I think the overarching theme of Dutch transportation infrastructure is as follows: separating modes leads to safe and efficient systems. Whenever possible, vehicle lanes would be separated from bike lanes, which are separated from sidewalks, which are all separated from public transit lanes. And the separation is significant—where it’s not possible to have a physical buffer between modes, the lanes would ideally be separated by a curb. And at the locations where the different modes cross each other—namely intersections—grade separations are the first option considered. This mindset leads to designs that are extremely safe (one of the main reasons why only a small portion of cyclists there where helmets) and efficient (one of the reasons why we irked a large portion of the Dutch people we encountered while moving slowly as a large group—they’re used to a flawless, unobstructed system!).
One major thing I noticed is that, while the bicycle infrastructure in the Netherlands is world-class, there seems to be less of an emphasis on accommodations for pedestrians. In many situations during our trip, it seemed as though the bicycle path or lane was maximized, at the expense of the pedestrian facility. This is a contrast to design in the U.S., where pedestrian infrastructure is usually prioritized over bicycle infrastructure. It’s possible I felt this way simply because we had such a large group that had trouble navigating small sidewalks, but in general it seemed like there was potential to enhance sidewalk sizes in many places. Large groups aren’t the only (or even the most important) people who are affected by this—small pedestrian facilities also play a big role in the lives of people with physical disabilities. In the U.S., the Americans with Disabilities Act (ADA) of 1990 was passed, mandating that any public facility be accessible by everyone. In 2016, the Netherlands ratified the UN Convention on the Rights for People with Disabilities; however, change in the infrastructure takes a long time to happen, and it seemed like not a whole lot had been done yet. It was fascinating to see a few Dutch people in motorized wheelchairs keeping the pace and even passing us in the bike lanes—it really showed their propensity for biking! It would be interesting to see how people in hand-driven wheelchairs fare, though.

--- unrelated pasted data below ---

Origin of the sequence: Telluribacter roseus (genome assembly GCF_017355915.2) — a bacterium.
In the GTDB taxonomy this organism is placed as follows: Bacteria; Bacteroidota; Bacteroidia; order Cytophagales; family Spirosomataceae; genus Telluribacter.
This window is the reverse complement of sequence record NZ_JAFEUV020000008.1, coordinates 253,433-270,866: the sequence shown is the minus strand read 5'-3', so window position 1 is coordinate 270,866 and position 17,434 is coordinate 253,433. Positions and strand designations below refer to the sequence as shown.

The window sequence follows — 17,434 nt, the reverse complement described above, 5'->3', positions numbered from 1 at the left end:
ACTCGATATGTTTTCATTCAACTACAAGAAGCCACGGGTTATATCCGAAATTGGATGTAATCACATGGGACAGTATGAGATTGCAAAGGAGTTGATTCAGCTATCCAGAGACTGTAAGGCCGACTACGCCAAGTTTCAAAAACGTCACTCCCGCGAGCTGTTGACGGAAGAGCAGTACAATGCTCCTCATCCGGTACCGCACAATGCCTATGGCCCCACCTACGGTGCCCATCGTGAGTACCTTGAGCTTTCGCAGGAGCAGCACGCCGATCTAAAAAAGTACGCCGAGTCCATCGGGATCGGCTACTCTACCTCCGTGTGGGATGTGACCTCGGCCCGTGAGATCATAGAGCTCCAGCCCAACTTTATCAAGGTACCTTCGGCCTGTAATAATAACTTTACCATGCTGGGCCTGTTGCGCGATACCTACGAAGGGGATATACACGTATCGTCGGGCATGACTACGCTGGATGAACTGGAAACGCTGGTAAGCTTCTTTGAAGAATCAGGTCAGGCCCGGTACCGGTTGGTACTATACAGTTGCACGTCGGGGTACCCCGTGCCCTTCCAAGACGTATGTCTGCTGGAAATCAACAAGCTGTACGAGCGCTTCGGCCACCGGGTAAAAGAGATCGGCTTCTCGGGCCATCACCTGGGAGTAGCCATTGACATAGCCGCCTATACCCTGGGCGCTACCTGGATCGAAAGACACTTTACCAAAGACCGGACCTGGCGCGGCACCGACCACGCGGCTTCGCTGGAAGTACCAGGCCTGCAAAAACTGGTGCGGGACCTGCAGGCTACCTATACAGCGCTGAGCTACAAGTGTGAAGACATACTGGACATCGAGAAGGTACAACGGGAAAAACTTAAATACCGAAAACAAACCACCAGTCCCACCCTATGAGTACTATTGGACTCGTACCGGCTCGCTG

I think the prominence placed on bikes in the Netherlands definitely has an affect on the culture of urban transportation. Through my experiences during the trip, it was made clear that bicycles usually have the right-of-way against both vehicles and pedestrians. When riding through a busy bike-and-pedestrian-only street during rush hour in Amsterdam, all I had to do was ring my bell and people would immediately get out of the way. At crosswalks, pedestrians have to wait for bikes to pass through to get across. It really showed prioritization of bikes in the transportation culture of the country.
This prioritization also has an effect on the drivers in the country. The design of intersections with bikes, with the “shark teeth” denoting cars should yield to bikes and the raised intersections, makes drivers much more cautious in regards to bikes. I think this translates well to other parts of the roadway, as Dutch drivers always expected bikes and exercised caution around them. This was a wonderful juxtaposition to the U.S., where bikes sometimes seem like a surprise to drivers.
Figure 1: An example of the "shark teeth" indicating that drivers should yield.
Figure 2: A raised intersection.
Pernisco, N. (2018, October 20). Accessibility for the disabled in the Netherlands: 5 Tips When Visiting Holland – DutchReview. Retrieved March 27, 2019, from https://dutchreview.com/culture/living-in-the-netherlands/accessibility-for-the-disabled-in-the-netherlands/